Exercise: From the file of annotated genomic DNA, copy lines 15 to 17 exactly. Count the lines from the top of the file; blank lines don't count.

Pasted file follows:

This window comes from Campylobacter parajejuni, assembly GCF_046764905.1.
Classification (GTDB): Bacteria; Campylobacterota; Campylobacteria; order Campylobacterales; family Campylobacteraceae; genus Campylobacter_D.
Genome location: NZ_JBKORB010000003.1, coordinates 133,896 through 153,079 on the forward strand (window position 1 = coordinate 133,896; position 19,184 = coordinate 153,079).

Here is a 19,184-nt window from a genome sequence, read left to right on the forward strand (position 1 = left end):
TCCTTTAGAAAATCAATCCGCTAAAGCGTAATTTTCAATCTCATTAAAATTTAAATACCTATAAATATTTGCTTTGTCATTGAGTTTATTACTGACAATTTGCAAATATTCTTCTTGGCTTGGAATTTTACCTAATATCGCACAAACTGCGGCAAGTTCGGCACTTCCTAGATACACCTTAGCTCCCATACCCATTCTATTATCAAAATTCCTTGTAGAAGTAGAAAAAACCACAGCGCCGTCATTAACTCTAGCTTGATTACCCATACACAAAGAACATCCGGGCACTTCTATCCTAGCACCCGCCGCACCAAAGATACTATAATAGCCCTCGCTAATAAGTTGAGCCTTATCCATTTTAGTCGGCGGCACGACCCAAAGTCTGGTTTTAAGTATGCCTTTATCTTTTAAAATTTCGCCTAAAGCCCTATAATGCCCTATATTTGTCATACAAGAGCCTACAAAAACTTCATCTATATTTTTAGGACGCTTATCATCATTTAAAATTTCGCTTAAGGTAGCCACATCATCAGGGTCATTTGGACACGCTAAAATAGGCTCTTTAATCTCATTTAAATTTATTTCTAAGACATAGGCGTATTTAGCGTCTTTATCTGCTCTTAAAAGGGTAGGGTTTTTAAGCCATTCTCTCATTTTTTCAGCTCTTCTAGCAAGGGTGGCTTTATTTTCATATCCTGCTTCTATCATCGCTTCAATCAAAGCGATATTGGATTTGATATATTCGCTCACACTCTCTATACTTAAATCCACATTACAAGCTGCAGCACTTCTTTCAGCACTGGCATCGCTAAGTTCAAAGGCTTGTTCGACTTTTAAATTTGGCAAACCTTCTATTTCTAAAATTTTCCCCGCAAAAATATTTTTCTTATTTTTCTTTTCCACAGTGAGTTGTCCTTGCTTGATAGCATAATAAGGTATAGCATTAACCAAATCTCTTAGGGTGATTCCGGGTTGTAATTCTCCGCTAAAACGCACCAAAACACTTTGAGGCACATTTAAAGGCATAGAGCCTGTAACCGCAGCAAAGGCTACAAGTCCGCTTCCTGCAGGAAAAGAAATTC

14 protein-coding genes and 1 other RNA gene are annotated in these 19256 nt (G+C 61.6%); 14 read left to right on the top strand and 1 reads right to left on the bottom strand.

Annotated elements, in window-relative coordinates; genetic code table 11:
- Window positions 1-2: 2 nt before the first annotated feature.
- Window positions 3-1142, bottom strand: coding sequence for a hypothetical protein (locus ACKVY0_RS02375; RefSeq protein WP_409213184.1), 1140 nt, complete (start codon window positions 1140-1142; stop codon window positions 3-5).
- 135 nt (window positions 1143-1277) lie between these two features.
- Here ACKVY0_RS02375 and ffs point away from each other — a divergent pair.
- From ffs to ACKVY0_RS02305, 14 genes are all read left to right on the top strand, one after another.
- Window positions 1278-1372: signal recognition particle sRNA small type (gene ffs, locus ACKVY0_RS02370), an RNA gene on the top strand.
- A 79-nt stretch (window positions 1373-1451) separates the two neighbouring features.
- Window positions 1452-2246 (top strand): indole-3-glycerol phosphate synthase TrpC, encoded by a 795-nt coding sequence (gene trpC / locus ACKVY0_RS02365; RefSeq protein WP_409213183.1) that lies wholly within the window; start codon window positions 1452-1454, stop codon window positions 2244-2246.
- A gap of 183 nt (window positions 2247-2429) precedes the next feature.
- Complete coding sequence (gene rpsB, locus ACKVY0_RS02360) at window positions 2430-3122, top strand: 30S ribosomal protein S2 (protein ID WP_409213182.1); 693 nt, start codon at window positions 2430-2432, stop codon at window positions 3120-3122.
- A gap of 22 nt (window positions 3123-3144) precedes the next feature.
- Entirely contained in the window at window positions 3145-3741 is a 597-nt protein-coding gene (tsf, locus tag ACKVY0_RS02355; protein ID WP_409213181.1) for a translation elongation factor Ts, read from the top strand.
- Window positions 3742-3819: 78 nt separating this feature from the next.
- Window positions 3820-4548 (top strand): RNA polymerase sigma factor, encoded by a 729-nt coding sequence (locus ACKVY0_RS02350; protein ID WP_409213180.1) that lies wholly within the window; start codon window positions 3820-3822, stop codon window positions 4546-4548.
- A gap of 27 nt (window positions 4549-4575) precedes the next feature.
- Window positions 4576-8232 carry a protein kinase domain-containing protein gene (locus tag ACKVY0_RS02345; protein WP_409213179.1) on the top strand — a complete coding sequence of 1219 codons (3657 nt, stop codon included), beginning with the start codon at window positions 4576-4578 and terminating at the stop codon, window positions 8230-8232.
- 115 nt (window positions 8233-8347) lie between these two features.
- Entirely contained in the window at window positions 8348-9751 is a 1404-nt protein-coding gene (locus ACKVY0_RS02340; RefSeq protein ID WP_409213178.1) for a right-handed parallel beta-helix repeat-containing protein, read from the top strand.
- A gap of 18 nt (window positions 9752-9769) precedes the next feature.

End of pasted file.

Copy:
- Window positions 1452-2246 (top strand): indole-3-glycerol phosphate synthase TrpC, encoded by a 795-nt coding sequence (gene trpC / locus ACKVY0_RS02365; RefSeq protein WP_409213183.1) that lies wholly within the window; start codon window positions 1452-1454, stop codon window positions 2244-2246.
- A gap of 183 nt (window positions 2247-2429) precedes the next feature.
- Complete coding sequence (gene rpsB, locus ACKVY0_RS02360) at window positions 2430-3122, top strand: 30S ribosomal protein S2 (protein ID WP_409213182.1); 693 nt, start codon at window positions 2430-2432, stop codon at window positions 3120-3122.